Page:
Boone Square Park is one of the first and smallest parks in Louisville designed by Frederick Law Olmsted. According to the Olmsted Parks Conservancy website “It also has the distinction of being the location of the first organized baseball game in Louisville in 1865.” A few days before this perambulation I was reading The Nearly Forgotten History of Portland, Kentucky by Jim Higdon. There was a memorable section that described the interesting machinations of the people of the time when this park came to be, as it was originally deeded to the city by Eliza Boone in 1891. I’m glad she donated the land as the park is only a few blocks from the Urban Design Studio and I sometimes walk down to do some writing or other work to enjoy the space. The four-acre park is a city block framed by homes and a few corner store buildings. It reminds me vaguely of the squares of Savannah that I used to spend a lot of time in, though Boone Square is much larger and the low surrounding buildings don’t quite create the atmosphere of an outdoor room.
One of the interesting aspects of the street network in the area are the fairly narrow sub-streets, something between an alley and the average local residential street. These streets clock in around 20 feet wide with houses fairly close to the road. These streets help create density while maintaining the character of the neighborhood gently packing more houses in a block than many other areas of town. A good illustration can be found along Owen Street as we headed towards the Pilot Building which serves as an amazing terminating vista from multiple vantage points at 17th and Bank Street.
The Pilothouse, whose name is a nod to the river culture of Portland, was designed by architect Mose Putney, and is a new mixed-use development, possibly the first of its kind to be built in the neighborhood in more than 50 years. The project is a reimagining of the corner store and sits on a prominent quarter acre site where a jog in Bank Street and again where two street grid systems come together makes this three story building visible from many different vantage points. The first floor will be office and retail while the upper floors will be apartments. On the top corner balcony of the building sat a cedar tree. Mose explained that in the Norse tradition, a tree was ceremonially placed at the top of a structure commonly called Topping Out to honor the trees that had been used in a building's construction. These are the kind of tidbits of information that make the walks so interesting and memorable.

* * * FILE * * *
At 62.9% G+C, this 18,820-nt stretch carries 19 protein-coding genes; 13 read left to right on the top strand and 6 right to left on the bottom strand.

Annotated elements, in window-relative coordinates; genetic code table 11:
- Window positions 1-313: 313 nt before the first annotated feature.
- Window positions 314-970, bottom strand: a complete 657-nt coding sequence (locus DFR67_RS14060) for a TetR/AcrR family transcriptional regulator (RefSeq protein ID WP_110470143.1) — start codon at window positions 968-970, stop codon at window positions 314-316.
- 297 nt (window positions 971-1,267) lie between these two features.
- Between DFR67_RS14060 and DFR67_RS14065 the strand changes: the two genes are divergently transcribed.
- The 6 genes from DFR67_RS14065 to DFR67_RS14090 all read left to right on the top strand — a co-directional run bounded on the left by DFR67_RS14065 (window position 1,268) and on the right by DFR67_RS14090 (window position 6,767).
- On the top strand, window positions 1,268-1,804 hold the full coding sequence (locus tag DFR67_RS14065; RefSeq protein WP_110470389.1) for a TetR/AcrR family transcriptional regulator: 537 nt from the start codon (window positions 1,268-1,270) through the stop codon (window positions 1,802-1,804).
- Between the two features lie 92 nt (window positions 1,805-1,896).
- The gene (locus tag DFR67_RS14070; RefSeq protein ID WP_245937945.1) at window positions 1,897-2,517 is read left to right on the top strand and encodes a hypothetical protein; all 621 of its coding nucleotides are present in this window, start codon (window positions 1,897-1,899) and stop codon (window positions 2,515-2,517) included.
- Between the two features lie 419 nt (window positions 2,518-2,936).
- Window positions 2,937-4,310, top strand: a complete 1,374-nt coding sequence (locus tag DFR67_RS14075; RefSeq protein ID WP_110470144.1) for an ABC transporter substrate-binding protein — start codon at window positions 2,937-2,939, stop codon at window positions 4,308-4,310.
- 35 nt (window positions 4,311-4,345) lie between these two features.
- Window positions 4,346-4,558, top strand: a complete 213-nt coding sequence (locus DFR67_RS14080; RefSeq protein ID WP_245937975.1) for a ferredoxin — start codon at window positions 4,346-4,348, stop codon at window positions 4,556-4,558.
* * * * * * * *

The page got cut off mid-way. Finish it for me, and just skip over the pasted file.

We began making our way back to McQuixote, passing another historic corner store building at Lytle and 17th Street. The storefront has seen better days, but it could be an amazing asset to the neighborhood's revitalization if it were rehabilitated to its once historic beauty. Ironically, one can imagine the future possibilities of Portland from the historic images found at the University of Louisville’s Archives.
At this point in the walk we stopped at our starting point and offered the group one last stop, an optional extended tour to Against The Grain Brewery on Northwestern Parkway. A smaller group of adventurous perambulators peeled off and walked the short distance to the local brewery whose beer is distributed around the world. We were greeted by one of the owners, Sam Cruz, who offered the travelers a selection of beers (for purchase… cannot give alcohol away), and then we got a great brewery tour and background on their beer making process. A great way to end another great Society of Urban Perambulators event.
Thanks to the many people who attended and a special thanks to all the people living and working in the neighborhood who took time to tell us about their corner of Louisville and the great things going on in the community. The Portland Neighborhood is so vast and interesting we definitely will need to come back this way and explore other parts of this historic neighborhood on future Society of Urban Perambulator events. Looking forward to our next adventure, meeting and hearing from the great people in our community working to make the city a better place.
The following are some maps of the walking tour, both current day and from Louisville in 1905.